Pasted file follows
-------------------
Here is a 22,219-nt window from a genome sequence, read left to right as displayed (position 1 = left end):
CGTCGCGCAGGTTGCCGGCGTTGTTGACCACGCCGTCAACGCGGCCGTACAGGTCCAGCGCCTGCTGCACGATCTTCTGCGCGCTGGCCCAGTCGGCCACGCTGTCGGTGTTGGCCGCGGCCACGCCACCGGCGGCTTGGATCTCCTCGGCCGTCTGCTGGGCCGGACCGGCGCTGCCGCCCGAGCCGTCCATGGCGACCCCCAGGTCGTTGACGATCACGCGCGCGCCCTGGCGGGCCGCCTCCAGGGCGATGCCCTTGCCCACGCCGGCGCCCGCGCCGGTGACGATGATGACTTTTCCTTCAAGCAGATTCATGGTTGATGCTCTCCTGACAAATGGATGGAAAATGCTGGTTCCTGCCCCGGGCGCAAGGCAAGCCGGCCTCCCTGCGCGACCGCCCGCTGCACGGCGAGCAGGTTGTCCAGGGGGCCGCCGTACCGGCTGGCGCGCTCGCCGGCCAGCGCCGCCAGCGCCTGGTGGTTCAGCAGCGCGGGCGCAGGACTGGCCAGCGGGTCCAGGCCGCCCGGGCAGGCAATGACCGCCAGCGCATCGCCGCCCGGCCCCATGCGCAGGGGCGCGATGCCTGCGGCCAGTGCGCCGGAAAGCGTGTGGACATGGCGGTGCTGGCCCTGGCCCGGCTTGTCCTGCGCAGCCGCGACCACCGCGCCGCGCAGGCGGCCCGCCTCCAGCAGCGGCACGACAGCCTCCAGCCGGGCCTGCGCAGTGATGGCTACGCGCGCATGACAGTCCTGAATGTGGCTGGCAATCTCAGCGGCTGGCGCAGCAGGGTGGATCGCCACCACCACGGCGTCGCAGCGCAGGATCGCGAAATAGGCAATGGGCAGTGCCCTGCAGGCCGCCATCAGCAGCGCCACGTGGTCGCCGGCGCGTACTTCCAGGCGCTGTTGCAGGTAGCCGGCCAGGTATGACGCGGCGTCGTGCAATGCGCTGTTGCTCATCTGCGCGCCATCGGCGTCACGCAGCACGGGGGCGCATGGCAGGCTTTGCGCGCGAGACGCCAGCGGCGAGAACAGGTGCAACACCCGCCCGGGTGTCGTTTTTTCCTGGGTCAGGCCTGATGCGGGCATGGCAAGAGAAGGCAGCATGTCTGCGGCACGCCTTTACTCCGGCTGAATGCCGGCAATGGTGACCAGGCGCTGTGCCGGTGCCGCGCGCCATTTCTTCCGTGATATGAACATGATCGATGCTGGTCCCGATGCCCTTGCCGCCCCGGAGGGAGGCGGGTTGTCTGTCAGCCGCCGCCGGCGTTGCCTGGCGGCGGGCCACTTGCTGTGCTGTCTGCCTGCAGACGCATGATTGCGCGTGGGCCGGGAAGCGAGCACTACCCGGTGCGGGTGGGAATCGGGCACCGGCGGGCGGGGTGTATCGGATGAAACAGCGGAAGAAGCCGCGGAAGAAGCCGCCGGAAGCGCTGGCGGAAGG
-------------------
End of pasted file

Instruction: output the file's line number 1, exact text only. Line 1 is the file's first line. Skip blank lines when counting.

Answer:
Here is a 22,219-nt window from a genome sequence, read left to right as displayed (position 1 = left end):